“In order that Adam might receive the celestial light, hosts of green-clad angels were consumed by sorrow. So that Noah might become a carpenter of God and build the ark, thousands of creatures perished in the waters. Myriads of gnats fell on the army of Abrahah so that that king would be overthrown. Thousands of the first-born died so that Moses might see God. Thousands of people took to the Christian girdles so that Christ could possess the secret of God. Thousands of hearts and souls were pillaged so that Muhammad might ascend for one night to heaven. In this Valley nothing old or new has value; you can act or not act. If you saw a whole world burning until hearts were only shish kabab, it would be only a dream compared to reality. If myriads of souls were to fall into this boundless ocean it would be as a drop of dew. If heaven and earth were to burst into minute particles it would be no more than a leaf falling from a tree; and if everything were to be annihilated, from the fish to the moon, would there be found in the depths of a pit the leg of a lame ant? If there remain no trace of either of men or jinn, the secret of a drop of water from which all has been formed is still to be pondered over.”

The Valley of Unity

“You will next have to cross the Valley of unity. In this valley everything is broken in pieces and then unified. All who raise their heads here raise them from the same collar. Although you seem to see many beings, in reality there is only one–all make one which is complete in its unity. Again, that which you see as a unity is not different from that which appears in numbers. And as the Being of whom I speak is beyond unity and numbering, cease to think of eternity as before and after, and since these two eternities have vanished, cease to speak of them. When all that is visible is reduced to nothing, what is there left to contemplate?”

The Valley of Astonishment and Bewilderment

“After the Valley of Unity comes the Valley of Astonishment and Bewilderment, where one is a prey to sadness and dejection. There sighs are like swords, and each breath a bitter sight; there, is sorrow and lamentation, and a burning eagerness. It is at once day and night. There, is fire, yet a man is depressed and despondent. How, in his bewilderment, shall he continue his way? But he who has achieved unity forgets all and forgets himself. If he is asked: “Are you, or are you not? Have you or have you not the feeling of existence? Are you in the middle or on the border? Are you mortal or immortal?” he will reply with certainty: “I know nothing, I understand nothing, I am unaware of myself. I am in love, but with whom I do not know. My heart is at the same time both full and empty of love.”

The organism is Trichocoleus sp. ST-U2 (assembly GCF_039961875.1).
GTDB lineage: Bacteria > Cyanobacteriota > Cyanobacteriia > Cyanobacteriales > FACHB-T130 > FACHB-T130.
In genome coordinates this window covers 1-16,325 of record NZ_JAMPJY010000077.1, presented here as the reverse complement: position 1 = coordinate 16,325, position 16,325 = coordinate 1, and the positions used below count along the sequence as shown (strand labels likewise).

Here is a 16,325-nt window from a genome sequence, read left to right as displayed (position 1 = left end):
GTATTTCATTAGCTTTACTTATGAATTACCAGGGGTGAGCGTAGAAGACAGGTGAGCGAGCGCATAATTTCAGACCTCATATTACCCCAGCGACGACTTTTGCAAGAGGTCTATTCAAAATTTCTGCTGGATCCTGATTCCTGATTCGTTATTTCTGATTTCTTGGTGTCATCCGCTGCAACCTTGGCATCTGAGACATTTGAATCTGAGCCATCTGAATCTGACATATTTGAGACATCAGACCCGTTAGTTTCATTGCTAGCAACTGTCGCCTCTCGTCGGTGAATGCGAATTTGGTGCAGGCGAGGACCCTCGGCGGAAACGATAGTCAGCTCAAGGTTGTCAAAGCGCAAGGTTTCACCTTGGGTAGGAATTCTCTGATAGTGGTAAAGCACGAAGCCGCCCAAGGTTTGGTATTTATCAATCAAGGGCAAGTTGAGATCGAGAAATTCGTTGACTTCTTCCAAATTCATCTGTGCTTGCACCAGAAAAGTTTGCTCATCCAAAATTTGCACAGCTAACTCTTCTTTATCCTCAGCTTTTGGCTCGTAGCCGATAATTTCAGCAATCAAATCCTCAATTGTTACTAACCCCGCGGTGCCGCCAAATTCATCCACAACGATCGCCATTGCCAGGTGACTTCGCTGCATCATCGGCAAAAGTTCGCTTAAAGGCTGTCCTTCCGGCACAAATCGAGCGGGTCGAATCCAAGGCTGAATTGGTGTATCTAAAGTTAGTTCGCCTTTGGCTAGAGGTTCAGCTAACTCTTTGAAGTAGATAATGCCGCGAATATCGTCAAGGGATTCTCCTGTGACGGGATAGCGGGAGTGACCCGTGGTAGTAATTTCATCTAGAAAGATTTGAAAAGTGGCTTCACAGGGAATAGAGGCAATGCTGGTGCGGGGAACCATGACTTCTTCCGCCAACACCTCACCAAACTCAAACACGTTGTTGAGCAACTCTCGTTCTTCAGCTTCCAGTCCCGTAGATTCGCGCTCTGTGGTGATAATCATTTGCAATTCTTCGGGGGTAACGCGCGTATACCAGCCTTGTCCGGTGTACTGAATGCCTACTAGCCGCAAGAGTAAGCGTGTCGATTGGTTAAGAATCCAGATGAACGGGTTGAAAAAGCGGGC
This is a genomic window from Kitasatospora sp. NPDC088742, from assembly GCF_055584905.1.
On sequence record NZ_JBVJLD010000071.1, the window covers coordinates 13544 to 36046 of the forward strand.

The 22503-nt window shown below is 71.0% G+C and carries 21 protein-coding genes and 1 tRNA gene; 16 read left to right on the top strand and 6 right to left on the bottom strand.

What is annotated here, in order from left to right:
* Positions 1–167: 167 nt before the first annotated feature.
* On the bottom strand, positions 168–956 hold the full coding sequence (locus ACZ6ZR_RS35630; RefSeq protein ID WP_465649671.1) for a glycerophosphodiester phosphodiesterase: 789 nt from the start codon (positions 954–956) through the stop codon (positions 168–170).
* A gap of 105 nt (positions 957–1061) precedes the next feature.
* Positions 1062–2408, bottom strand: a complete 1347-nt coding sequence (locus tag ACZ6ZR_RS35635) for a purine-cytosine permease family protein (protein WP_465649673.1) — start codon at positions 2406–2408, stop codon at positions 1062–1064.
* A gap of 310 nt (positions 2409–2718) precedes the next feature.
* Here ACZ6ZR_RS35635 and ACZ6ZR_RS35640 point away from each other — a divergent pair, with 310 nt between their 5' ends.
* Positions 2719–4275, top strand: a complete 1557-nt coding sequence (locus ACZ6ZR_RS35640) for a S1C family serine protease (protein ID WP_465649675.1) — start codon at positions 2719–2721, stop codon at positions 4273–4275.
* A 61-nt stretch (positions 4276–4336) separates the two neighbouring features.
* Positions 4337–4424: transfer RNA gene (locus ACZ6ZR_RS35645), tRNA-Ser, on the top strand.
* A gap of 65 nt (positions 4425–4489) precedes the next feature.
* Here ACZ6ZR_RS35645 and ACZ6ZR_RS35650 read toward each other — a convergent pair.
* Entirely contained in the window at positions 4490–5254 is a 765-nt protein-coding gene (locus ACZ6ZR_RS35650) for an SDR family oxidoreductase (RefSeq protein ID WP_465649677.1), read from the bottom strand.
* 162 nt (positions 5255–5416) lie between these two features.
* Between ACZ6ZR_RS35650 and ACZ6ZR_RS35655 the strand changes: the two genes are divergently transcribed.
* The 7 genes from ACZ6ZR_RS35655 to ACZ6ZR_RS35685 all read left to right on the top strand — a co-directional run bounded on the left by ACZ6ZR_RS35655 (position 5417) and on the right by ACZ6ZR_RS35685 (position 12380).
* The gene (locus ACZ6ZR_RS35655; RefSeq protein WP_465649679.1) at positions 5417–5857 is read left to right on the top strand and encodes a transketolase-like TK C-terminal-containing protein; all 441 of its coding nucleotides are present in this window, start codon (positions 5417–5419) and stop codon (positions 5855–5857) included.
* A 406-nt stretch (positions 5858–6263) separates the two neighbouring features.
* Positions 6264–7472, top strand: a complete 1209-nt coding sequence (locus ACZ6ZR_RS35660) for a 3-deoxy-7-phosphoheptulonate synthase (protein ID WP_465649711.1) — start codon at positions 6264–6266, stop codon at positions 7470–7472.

The Valley of Deprivation and Death

“Last of all comes the Valley of Deprivation and Death, which is almost impossible to describe. The essence of the Valley is forgetfulness, dumbness and distraction; the thousand shadows which surround you disappear in a single ray of the celestial sun. When the ocean of immensity begins to heave, the pattern on its surface loses its form; and this pattern is no other than the world present and the world to come. Whoever declares that he does not exist acquires great merit. The drop that becomes part of this great ocean abides there for ever and in peace. In this calm sea, a man, at first, experiences only humiliation and overthrow; but when he emerges from this state he will understand it as creation, and many secrets will be revealed to him.

“Many beings have missed taking the first step and so have not been able to take the second–they can only be compared to minerals. When aloe wood and thorns are reduced to ashes they both look alike–but their quality is different. An impure object dropped into rose-water remains impure because of its innate qualities; but a pure object dropped into the ocean will lose its specific existence and will participate in the ocean and in its movement. In ceasing to exist separately it retains its beauty. It exists and non-exists. How can this be? The mind cannot conceive it.”

~ Manteq al-Tayr (Conference of the Birds) Translated by C. S. Nott

Hazrat Farid al-Din ‘Attar r.a (1142-1221)

One of the greatest sufi poet, Farid al-Din ‘Attar was born in Nishapur, in northeastern Iran, in 1142. Attar reached an age of over 70 and died a violent death in the massacre which the Mongols inflicted on Nishapur in April 1221.[1] Today, his mausoleum is located in Nishapur. It was built by Ali-Shir Nava’iin the 16th century.

There is little information on the formative life of the poet other than he was the son of a prosperous pharmacist and that he received an excellent education in medicine, Arabic, and theosophy at a madrasah attached to the shrine of Imam Reza at Mashhad. According to his own Mosibat Nameh (Book of Afflictions), as a youth, he worked in his father’s pharmacy where he prepared drugs and attended patients. Upon his father’s death, he became the owner of his own store.

Work in the pharmacy was difficult for young ‘Attar. People from all walks of life visited the shop and shared their troubles with him. Their poverty, it seems, impacted the young poet the most. One day, it is related, an unsightly fakir visited the shop. The way he marveled at the opulence of the store made ‘Attar uneasy; he ordered the fakir to leave. Looking the owner and the well-stocked shop over, the fakir said, “I have no difficulty with this, pointing to his ragged cloak, to leave; but you, how are you, with all this, planning to leave!”